Full-text · Article · Nov 2015 · Schizophrenia Research
    • "The scales are the Physical Symptoms Scale that includes the Somatic Symptom subscale and Tense Symptom subscale; the Harm Avoidance Scale consisting of the Perfectionism subscale and Anxious Coping subscale; the Social Anxiety Scale containing the Humiliation Fears subscale and Performance Fears subscale; and the Separation Scale that does not contain any subscales. The indexes included in the MASC are the Anxiety Disorders Index, Total Anxiety Index, and Inconsistency Index (March, James, Sullivan, Stallings, & Conners, 1997). The psychometric properties of the Icelandic version has been shown to maintain the factor structure and reliability of the MASC as well as good internal consistency (α = .89; "
    [Show abstract] [Hide abstract]
    ABSTRACT: Objective: Studies on comorbidity in children diagnosed with ADHD have relied more on parent/teacher reports instead of self-reported data and have focused on the frequency of comorbid symptoms instead of scores above clinical cutoffs. The purpose of this study was to examine the prevalence of oppositional defiant disorder (ODD), anxiety, and depression in children with ADHD, using self-report measures for internalizing symptoms and parent-reported measures for externalizing symptoms for increased accuracy. Gender differences were also assessed. Method: Parents of 197 children diagnosed with ADHD answered the Disruptive Behavior Rating Scale, and 112 of the children filled out the Multidimensional Anxiety Scale for Children and the Children's Depression Inventory. Results: Results revealed that 19.28% of the children met cut-off criteria for ODD, 41.96% for anxiety, and 21.43% for depression. Conclusion: Our findings indicate a relatively lower prevalence of ODD and a slightly higher prevalence of anxiety symptoms than previously reported. Possible explanations and future directions are discussed.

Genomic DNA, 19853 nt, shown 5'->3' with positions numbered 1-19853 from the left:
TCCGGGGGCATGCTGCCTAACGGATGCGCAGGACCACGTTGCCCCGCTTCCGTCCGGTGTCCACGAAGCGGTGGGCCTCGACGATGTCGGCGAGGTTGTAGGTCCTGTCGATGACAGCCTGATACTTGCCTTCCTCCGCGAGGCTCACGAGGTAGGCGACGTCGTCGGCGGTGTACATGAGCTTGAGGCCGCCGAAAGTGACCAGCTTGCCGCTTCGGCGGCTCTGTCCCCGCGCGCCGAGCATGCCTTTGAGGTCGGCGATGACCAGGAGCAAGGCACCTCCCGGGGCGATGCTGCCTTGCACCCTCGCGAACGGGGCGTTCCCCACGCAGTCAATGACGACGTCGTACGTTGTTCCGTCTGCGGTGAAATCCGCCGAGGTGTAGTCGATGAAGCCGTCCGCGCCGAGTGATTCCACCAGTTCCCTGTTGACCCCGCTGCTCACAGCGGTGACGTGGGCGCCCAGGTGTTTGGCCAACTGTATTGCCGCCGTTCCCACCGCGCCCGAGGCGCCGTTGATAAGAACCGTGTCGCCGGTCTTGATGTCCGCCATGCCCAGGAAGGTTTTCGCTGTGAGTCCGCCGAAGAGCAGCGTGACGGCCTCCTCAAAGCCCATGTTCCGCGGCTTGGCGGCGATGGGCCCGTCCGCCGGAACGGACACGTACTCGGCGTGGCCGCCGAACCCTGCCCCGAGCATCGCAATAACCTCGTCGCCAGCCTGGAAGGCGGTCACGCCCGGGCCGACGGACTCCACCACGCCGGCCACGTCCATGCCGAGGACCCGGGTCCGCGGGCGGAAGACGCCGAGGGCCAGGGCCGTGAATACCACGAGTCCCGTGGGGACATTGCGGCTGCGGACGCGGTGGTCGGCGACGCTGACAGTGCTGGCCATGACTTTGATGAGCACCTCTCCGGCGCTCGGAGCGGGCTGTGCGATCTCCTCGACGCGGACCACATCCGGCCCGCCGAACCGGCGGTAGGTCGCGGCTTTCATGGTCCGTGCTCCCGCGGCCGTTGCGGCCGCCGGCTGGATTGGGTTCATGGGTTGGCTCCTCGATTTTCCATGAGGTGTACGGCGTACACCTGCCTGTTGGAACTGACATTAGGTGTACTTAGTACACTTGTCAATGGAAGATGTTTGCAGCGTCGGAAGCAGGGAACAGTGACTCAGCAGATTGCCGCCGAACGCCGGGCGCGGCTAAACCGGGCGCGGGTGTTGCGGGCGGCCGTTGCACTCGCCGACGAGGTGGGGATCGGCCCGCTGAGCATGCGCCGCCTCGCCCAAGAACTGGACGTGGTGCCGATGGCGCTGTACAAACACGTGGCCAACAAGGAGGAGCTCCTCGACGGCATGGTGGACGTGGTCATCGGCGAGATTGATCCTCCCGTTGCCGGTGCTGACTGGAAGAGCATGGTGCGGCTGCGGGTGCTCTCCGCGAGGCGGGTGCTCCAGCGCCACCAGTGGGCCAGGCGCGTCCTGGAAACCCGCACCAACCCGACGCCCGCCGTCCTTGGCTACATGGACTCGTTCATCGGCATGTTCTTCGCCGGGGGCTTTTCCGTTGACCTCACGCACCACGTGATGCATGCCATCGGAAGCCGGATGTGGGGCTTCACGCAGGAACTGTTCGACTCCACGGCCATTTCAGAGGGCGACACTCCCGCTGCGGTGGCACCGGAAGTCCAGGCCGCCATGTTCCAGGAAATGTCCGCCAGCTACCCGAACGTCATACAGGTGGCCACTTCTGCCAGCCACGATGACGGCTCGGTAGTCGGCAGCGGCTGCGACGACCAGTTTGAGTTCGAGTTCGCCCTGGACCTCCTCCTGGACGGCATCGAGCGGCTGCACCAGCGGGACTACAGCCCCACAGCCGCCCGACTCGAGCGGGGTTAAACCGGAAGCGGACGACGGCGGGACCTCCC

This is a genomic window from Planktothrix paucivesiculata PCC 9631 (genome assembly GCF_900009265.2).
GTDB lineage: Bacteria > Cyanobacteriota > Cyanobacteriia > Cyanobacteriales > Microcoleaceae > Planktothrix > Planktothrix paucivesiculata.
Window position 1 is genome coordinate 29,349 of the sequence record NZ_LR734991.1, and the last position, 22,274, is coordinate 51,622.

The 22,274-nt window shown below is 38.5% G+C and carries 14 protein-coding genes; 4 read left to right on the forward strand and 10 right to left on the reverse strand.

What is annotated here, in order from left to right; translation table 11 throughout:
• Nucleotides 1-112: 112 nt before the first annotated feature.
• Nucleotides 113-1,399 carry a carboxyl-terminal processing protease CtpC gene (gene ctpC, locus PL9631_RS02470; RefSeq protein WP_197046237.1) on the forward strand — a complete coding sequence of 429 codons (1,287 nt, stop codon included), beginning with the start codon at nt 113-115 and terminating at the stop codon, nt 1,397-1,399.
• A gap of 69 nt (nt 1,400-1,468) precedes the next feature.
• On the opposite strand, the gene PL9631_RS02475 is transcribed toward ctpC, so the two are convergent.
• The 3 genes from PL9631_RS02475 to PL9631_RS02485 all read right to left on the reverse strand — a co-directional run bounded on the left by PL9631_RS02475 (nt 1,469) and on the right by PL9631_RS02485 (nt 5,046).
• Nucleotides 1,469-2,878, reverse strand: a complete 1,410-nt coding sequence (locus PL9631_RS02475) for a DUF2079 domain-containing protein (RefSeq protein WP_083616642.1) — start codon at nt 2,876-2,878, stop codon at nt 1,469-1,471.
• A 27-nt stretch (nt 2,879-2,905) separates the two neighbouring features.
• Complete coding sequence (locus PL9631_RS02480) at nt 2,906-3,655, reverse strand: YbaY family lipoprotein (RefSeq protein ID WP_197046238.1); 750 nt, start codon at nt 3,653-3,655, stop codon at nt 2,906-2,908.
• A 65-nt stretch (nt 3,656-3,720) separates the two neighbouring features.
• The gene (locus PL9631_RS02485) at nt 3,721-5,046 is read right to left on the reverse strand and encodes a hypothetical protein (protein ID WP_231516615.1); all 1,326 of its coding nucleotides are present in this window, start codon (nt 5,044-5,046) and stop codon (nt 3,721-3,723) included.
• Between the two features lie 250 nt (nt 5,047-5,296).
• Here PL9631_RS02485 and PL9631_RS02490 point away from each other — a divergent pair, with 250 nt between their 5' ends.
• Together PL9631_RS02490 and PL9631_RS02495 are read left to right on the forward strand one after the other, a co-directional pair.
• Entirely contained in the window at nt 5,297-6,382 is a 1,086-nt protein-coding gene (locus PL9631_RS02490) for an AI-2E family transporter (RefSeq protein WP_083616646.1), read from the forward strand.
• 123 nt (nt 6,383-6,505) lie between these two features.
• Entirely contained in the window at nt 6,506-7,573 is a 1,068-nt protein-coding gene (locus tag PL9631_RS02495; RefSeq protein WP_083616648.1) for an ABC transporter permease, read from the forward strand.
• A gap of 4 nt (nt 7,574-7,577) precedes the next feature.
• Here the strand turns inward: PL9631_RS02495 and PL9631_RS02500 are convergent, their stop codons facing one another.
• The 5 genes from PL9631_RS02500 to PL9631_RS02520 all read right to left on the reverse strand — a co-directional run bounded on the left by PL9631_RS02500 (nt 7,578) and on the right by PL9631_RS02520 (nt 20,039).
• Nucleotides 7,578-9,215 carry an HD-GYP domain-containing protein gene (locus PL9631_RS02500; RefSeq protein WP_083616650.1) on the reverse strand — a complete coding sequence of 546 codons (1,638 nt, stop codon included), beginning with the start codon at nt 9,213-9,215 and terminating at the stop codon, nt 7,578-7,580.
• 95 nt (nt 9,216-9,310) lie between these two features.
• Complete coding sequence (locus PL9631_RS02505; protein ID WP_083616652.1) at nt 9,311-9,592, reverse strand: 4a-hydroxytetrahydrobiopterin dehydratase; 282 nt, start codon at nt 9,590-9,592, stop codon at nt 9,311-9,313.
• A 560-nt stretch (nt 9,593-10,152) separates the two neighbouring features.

No preview · Article · Oct 2015 · Journal of Attention Disorders
  • Source
    • "2.3.5. Anxiety symptoms The Multidimensional Anxiety Scale for Children (MASC) (March et al., 1997 "
    [Show abstract] [Hide abstract]
    ABSTRACT: Background: Adolescent depression and suicide are pressing public health concerns, and identifying key differences among suicide ideators and attempters is critical. The goal of the current study is to test whether depressed adolescent suicide attempters report greater anhedonia severity and exhibit aberrant effort–cost computations in the face of uncertainty. Methods: Depressed adolescents (n ¼ 101) ages 13–19 years were administered structured clinical interviews to assess current mental health disorders and a history of suicidality (suicide ideators¼55, suicide attempters¼46). Then, participants completed self-report instruments assessing symptoms of suicidal ideation, depression, anhedonia, and anxiety as well as a computerized effort–cost computation task. Results: Compared with depressed adolescent suicide ideators, attempters report greater anhedonia severity, even after concurrently controlling for symptoms of suicidal ideation, depression, and anxiety. Additionally, when completing the effort–cost computation task, suicide attempters are less likely to pursue the difficult, high value option when outcomes are uncertain. Follow-up, trial-level analyses of effort–cost computations suggest that receipt of reward does not influence future decision-making among suicide attempters, however, suicide ideators exhibit a win–stay approach when receiving rewards on previous trials. Limitations: Findings should be considered in light of limitations including a modest sample size, which limits generalizability, and the cross-sectional design. Conclusions: Depressed adolescent suicide attempters are characterized by greater anhedonia severity, which may impair the ability to integrate previous rewarding experiences to inform future decisions. Taken together, this may generate a feeling of powerlessness that contributes to increased suicidality and a needless loss of life.
    Full-text · Article · Aug 2015 · Journal of Affective Disorders
Show more